Water Quality is the key determinant of aquatic community life. Good water quality supports a diverse community of organisms that can occupy niche preferences created by varying flow conditions. In turn, diverse habitat have the ability to support a wide range of biota based on niche preferences. Many watershed activities affect water quality, channel form and riparian vegetation including: development, agriculture, dams and reservoirs. Barriers in the aquatic environment can limit the extent of aquatic community in areas where water quality is otherwise good. Barriers can be physical, but they can also be chemical or thermal. In the (SCW), the primarily barriers to fish movement are physical in nature. Maple Ridge News in 2,010 recently state: ” A key obstacle to fish spawning in Spencer Creek is soon to be removed. With fish allowed to get upstream, the Coho Salmon population will return.” Furthermore, water quality and aquatic habitat are important for pelagic and benthic invertebrates, and that constitutes the food source for many of these fish species. Maintaining the diverse benthic community established through Spencer Creek is considered critical to supporting/protecting the community of fish residing or utilizing this ecosystem.


Doug Worrall

Signets Four Months Old Hamilton Harbourfront Park

Signets Four Months Old Hamilton Harbourfront Park

Monday September 20th 2010

Two years after Spencer Creek spill  Biedermann Packaging fire

calling for her signets

Update on the Mute swan family located now at Harboufront park Hamilton. Arrived to find just the Female mute swan alone, blood on her neck and calling out to

her Signets, a sound I have not heard before.I have been following this family daily for last four months. Noticing the Male way out in the Harbour being on Guard. After 10 minutes

without seeing the four mute swans my heart felt this is not right. The signets stay with there Parents for up to three years old. They looked sick yesterday probably from bread people feed them.

It made no sense the signets were not there. My mind was fearing the worse.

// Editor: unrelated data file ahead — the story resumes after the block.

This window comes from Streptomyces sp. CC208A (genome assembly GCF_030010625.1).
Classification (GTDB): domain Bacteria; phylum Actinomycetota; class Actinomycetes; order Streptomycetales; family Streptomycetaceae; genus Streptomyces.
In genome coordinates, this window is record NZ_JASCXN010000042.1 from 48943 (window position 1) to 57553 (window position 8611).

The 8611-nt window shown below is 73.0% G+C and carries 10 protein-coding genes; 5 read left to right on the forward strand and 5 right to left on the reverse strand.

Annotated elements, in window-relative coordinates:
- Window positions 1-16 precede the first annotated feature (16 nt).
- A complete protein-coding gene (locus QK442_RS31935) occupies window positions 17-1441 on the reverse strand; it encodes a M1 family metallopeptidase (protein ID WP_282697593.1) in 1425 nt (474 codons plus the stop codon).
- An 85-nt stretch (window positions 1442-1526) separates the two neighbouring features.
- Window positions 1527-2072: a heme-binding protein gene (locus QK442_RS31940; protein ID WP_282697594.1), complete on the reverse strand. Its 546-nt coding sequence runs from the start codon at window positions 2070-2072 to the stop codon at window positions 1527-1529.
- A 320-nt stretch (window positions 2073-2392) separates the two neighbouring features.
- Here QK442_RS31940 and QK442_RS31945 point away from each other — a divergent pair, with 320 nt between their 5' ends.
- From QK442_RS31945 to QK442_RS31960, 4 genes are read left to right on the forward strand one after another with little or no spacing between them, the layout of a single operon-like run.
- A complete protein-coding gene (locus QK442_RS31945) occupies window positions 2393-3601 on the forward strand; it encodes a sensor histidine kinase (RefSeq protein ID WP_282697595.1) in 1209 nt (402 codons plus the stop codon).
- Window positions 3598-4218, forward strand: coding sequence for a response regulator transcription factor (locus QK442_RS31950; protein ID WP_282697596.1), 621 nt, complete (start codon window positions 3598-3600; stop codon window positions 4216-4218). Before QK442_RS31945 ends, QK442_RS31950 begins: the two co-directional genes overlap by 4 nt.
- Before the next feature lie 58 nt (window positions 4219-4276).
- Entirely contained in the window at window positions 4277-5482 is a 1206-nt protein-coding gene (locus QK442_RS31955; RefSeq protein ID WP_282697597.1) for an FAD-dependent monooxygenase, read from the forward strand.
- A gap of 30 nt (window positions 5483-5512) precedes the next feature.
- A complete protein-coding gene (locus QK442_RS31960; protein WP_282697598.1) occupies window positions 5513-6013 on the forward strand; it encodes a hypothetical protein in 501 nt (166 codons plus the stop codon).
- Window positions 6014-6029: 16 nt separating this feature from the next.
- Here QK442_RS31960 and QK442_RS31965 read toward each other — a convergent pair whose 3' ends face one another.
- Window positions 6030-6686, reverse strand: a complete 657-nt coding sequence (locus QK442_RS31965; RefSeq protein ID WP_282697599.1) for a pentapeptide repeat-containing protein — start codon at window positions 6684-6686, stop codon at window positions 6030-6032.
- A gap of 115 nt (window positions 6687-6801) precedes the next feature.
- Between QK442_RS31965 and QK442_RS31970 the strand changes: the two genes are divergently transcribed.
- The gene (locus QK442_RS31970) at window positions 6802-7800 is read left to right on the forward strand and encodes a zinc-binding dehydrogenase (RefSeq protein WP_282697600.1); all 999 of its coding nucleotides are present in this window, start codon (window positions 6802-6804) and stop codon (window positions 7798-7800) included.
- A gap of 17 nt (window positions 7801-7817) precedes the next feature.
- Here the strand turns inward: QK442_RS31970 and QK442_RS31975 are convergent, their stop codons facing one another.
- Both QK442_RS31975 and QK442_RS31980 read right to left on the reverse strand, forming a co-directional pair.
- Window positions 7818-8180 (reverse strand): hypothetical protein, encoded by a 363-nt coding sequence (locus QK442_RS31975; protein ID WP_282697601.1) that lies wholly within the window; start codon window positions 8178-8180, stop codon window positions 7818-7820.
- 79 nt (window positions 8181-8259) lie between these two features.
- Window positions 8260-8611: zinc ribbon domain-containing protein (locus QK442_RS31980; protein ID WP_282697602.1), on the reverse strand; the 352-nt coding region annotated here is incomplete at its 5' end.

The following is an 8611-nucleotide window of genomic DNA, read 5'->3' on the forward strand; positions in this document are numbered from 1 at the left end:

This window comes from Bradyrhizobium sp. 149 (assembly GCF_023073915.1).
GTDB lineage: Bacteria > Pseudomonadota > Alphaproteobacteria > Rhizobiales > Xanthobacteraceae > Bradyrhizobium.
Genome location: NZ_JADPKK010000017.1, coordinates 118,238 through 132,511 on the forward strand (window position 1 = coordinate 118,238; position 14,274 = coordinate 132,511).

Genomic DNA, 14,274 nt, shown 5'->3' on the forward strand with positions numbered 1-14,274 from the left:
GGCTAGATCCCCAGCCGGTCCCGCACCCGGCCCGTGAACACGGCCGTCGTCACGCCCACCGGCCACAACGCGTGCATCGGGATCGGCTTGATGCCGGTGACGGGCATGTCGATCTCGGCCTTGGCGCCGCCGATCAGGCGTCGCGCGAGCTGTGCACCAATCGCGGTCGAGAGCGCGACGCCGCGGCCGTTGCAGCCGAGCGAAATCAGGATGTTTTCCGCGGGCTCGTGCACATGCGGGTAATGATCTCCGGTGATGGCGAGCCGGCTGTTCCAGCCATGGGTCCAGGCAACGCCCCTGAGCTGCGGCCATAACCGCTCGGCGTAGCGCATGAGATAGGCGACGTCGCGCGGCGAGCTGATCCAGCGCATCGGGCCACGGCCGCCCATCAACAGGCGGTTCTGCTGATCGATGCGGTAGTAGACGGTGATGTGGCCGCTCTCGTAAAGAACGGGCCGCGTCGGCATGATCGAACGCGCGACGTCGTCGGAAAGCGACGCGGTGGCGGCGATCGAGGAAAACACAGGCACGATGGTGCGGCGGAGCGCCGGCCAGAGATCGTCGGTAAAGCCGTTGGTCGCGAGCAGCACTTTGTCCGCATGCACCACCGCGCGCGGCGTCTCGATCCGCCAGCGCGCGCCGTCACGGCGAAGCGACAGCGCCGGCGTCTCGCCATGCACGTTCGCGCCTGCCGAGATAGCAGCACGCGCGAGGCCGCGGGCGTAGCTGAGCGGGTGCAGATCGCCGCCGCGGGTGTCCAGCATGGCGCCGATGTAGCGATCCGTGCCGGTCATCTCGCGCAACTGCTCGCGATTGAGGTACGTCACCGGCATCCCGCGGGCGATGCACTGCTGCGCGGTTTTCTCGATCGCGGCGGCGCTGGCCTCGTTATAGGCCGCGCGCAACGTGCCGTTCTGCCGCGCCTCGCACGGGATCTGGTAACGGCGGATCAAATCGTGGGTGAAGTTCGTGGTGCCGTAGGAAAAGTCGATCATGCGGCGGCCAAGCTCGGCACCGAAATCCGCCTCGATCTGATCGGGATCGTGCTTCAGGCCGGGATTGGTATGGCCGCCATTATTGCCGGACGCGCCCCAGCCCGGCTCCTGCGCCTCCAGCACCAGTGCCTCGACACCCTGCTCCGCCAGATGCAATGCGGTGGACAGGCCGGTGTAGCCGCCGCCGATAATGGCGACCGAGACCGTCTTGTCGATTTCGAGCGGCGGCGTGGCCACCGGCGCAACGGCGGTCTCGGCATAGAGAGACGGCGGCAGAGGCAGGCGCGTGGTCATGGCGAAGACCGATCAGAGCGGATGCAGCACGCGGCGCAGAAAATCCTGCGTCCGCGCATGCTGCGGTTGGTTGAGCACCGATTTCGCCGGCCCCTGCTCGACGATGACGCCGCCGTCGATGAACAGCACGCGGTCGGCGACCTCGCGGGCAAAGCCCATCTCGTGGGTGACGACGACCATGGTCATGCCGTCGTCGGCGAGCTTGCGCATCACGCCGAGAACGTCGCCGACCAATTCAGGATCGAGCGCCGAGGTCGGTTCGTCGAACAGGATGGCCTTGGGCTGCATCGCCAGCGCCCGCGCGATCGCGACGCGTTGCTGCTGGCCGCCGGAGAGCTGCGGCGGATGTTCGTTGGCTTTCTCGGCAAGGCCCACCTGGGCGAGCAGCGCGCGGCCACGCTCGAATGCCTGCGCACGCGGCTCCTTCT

Then my trail-mate, yelled, there they are, out of the corner of my eye I saw white and then the four signets came into my line of sight.

Estatically I shot over 100 pictures just so happy nothing terrible happened to them. It is new to me to find-out they go feed by themselves now, without

the protection of  Mom or Dad swans. The Female always is with the Signets so am wondering why she could not swim with them to feed. The blood

on her neck leaves my only to make an educated guess that a unleashed Dog probably attacked the family.I get so angry at the apathetic,  dog owners

who donnot leash there animals. While Hiking through Cootes paradise, A  dog approached me 1 mile into the hike into the woods.Then the owner came

after. Of course the  kingfisher I was ready to take a picture of,  flew -off.  No respect for “our” environment and small animals that dogs attack.

Apathy and ignorance reign almighty in today’s society. Most play by the rules, yet a large majority ruin our Natural environment. Money and

business play the biggest  part. What happened in Spencer Creek in 2007 when there was a chemical spill in the water from Biedermann Packaging fire

that led to contaminated douse water flowing through a storm water drain directly into the creek? Here is some information below that Jaqui and I

are investigating.


Key players in creek tragedy no-show at public forum Confusion remains two years after Spencer Creek spill

The empty table at the front of the room left those at last week’s public meeting on the toxic spill that wiped out Spencer Creek two years ago wondering what the main players in the tragedy really think about ongoing public concerns.

“Where are all these people?” Marty Zuliniak asked, motioning towards empty seats and unused microphones set up for representatives of Biedermann Packaging, Ministry of the Environment, Hamilton fire service, Royal Botanical Gardens and Hamilton Conservation Authority. No one showed up, despite being invited. The public meeting was also promoted in three Hamilton newspapers.